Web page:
Preheat the oven to 400.
Saute the onion and garlic over medium heat until softened and fragrant.
Add in the cumin, smoked paprika, ground chili, and sea salt.
Toss in the black beans, stirring to incorporate.
Saute a bit longer, allowing the flavors to meld.
Kill the heat.
Taste and adjust the seasoning.
Set aside.
Spread about 1/4 of the sweet potato mash onto one of the tortillas.
Top this with about 1/4 of the bean mixture and 1/4 of the shredded chicken.
Sprinkle cilantro over the chicken (don't be shy) and then top the cilantro with about 3/4 C of shredded cheese.
Place another tortilla over top of the cheese and bake in the oven until the tortilla starts to brown in spots and the cheese is all melty and yummy.
Repeat the above steps until you have assembled and baked 4 large quesadillas.
Slice the quesadillas with a pizza slicer and serve.


Green Beans and Zesty Tomatoes

This is a very simple recipe that will showcase those lovely little green and yellow haricot verts especially, but any of the green beans from your Inverbrook share will do, really. Also, any and all of the tomatoes from your share will work. This a sure fire recipe, really hard to mess up. I happened to serve this with meatloaf and mashed potatoes as you will see in the photo. It's so versatile, it will make a lovely side dish for any number of main dishes, or a beautiful lunch all on it's own. Enjoy!


1-2 lbs or so green beans, stem end snapped off
1-2 large cloves of garlic
Glug of olive oil
1-2 tsp lemon zest
About 1 C or so fresh tomatoes, chopped
Sea salt
Fresh ground pepper
Shaved parmesan for topping


Saute the garlic in the olive oil over medium heat until fragrant.
Toss in the lemon zest and beans, stirring to combine.
Cover and simmer, shaking the pan occasionally, until the beans are just barely tender (this will happen within 5-10 minutes, tops, so check very frequently).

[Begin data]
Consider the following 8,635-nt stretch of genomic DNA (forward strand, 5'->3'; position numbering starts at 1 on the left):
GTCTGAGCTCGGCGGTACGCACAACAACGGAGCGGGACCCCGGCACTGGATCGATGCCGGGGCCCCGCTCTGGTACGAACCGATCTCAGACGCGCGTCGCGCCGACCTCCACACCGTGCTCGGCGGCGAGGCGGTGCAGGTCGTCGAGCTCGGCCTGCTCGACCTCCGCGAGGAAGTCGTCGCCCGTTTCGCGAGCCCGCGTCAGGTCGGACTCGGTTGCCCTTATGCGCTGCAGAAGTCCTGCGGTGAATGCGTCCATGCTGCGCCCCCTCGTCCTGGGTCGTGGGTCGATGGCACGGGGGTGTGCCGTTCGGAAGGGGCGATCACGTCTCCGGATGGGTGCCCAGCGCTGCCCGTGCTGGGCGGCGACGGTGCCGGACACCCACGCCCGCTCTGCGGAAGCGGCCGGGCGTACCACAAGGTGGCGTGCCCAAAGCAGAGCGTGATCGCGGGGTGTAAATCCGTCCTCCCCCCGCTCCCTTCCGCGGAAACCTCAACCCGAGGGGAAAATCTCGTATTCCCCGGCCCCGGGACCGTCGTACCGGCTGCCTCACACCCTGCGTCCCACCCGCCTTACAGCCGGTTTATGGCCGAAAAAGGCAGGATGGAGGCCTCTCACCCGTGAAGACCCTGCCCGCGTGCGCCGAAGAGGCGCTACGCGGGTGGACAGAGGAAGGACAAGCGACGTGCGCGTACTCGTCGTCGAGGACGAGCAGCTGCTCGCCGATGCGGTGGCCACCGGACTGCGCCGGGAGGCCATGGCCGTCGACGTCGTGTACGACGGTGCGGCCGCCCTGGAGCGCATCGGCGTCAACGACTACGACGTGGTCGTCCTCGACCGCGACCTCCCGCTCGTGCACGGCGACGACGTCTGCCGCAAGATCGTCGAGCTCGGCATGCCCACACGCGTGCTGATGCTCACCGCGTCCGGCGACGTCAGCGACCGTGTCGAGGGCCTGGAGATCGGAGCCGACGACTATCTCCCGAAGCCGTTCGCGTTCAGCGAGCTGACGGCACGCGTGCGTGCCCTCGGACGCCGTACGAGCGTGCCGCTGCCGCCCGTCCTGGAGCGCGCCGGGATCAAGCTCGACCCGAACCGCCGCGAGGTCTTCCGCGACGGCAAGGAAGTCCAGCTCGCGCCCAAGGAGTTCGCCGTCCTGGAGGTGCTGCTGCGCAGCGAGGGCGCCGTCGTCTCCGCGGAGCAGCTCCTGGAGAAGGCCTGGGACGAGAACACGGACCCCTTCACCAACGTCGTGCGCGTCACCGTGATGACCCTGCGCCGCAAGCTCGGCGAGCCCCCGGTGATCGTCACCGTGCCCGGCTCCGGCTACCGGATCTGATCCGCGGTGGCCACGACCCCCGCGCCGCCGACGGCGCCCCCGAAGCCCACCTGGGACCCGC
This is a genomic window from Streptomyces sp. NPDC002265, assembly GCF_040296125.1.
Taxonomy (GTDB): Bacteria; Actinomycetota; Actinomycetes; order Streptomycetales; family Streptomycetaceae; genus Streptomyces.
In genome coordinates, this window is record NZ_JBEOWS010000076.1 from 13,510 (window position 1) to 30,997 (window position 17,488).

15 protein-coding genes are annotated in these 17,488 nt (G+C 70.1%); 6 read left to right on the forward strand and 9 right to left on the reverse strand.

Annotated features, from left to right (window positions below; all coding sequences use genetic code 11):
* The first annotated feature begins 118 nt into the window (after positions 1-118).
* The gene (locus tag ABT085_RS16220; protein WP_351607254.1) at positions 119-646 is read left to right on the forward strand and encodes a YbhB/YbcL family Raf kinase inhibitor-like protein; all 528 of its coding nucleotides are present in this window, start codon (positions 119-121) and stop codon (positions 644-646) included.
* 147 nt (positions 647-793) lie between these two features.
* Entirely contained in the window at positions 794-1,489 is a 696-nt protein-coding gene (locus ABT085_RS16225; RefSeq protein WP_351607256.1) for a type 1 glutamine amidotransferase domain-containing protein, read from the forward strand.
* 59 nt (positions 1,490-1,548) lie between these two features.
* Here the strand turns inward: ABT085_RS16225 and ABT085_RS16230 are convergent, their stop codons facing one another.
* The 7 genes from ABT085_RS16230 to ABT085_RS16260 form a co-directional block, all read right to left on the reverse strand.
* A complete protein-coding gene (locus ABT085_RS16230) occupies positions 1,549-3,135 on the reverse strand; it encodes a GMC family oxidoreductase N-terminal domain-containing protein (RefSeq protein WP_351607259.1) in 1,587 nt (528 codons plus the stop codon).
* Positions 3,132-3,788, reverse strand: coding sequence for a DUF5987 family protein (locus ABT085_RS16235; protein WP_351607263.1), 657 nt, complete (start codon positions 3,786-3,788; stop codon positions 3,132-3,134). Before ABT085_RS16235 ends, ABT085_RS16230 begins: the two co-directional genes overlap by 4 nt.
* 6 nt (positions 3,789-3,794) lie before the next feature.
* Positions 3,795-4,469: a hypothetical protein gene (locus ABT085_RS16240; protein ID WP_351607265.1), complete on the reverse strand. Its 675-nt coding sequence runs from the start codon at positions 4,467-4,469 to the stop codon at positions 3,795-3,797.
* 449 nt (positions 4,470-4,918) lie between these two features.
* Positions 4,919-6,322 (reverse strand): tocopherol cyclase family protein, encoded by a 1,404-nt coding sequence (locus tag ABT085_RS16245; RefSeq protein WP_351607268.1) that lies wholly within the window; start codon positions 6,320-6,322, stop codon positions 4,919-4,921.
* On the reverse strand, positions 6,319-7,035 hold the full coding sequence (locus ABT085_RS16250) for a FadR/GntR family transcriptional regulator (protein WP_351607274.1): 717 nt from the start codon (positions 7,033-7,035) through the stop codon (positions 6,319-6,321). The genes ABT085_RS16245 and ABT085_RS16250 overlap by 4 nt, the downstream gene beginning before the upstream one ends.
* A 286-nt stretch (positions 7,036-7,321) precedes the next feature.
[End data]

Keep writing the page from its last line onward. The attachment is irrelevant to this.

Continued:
Uncover and toss in the tomatoes, sea salt, and pepper.
Saute very briefly, just until heated through.
Turn off the heat, taste and adjust the seasoning, and serve topped with a few shavings of parmesan.

Arugula, Edamame Pesto

This stuff is so yummy, I simply can't stop eating it. I have put it on chicken, eggs, bread, tomatoes, potatoes, etc. Seriously, I have an addiction, and I really don't even care that much for arugula. :-) Anyway, the following recipe makes a vat of this stuff, but it stores really well, so have at it (or, feel free to cut the recipe in half). I hope you enjoy it as much as I have!


1 lb frozen, shelled edamame beans thawed (1 lb of fresh cooked edamame or fava beans would also work)
1/4-1/3 C olive oil
2-3 large handfuls arugula, washed and torn
1/3-1/2 C shredded parmesan
1-2 large cloves of garlic, smashed
Juice of 1 large lemon (add in some zest too, if you like the flavor)
Sea salt
Fresh ground pepper


Place all the ingredients in a food processor and process until smooth.
Add in some water to thin, if necessary.
Taste and adjust the seasoning.
Spread on any number of things (or just eat it plain, by the spoonful) and enjoy!